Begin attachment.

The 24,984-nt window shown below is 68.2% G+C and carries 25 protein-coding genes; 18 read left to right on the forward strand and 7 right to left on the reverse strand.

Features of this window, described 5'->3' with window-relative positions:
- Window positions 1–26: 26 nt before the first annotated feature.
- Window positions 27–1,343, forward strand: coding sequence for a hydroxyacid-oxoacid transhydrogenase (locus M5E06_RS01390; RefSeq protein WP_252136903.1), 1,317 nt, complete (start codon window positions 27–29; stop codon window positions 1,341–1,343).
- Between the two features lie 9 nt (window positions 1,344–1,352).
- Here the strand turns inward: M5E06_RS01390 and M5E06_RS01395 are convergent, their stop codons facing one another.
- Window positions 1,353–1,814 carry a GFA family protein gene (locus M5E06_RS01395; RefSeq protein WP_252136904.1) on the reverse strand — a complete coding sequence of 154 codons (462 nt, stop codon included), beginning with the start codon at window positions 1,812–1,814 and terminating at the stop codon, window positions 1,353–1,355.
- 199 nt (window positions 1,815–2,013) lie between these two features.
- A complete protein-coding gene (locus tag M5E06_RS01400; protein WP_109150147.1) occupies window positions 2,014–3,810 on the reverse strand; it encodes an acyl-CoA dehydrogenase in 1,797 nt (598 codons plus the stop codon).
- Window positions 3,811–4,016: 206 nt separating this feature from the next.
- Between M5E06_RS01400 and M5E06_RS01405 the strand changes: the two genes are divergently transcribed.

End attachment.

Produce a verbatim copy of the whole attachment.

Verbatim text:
The 24,984-nt window shown below is 68.2% G+C and carries 25 protein-coding genes; 18 read left to right on the forward strand and 7 right to left on the reverse strand.

Features of this window, described 5'->3' with window-relative positions:
- Window positions 1–26: 26 nt before the first annotated feature.
- Window positions 27–1,343, forward strand: coding sequence for a hydroxyacid-oxoacid transhydrogenase (locus M5E06_RS01390; RefSeq protein WP_252136903.1), 1,317 nt, complete (start codon window positions 27–29; stop codon window positions 1,341–1,343).
- Between the two features lie 9 nt (window positions 1,344–1,352).
- Here the strand turns inward: M5E06_RS01390 and M5E06_RS01395 are convergent, their stop codons facing one another.
- Window positions 1,353–1,814 carry a GFA family protein gene (locus M5E06_RS01395; RefSeq protein WP_252136904.1) on the reverse strand — a complete coding sequence of 154 codons (462 nt, stop codon included), beginning with the start codon at window positions 1,812–1,814 and terminating at the stop codon, window positions 1,353–1,355.
- 199 nt (window positions 1,815–2,013) lie between these two features.
- A complete protein-coding gene (locus tag M5E06_RS01400; protein WP_109150147.1) occupies window positions 2,014–3,810 on the reverse strand; it encodes an acyl-CoA dehydrogenase in 1,797 nt (598 codons plus the stop codon).
- Window positions 3,811–4,016: 206 nt separating this feature from the next.
- Between M5E06_RS01400 and M5E06_RS01405 the strand changes: the two genes are divergently transcribed.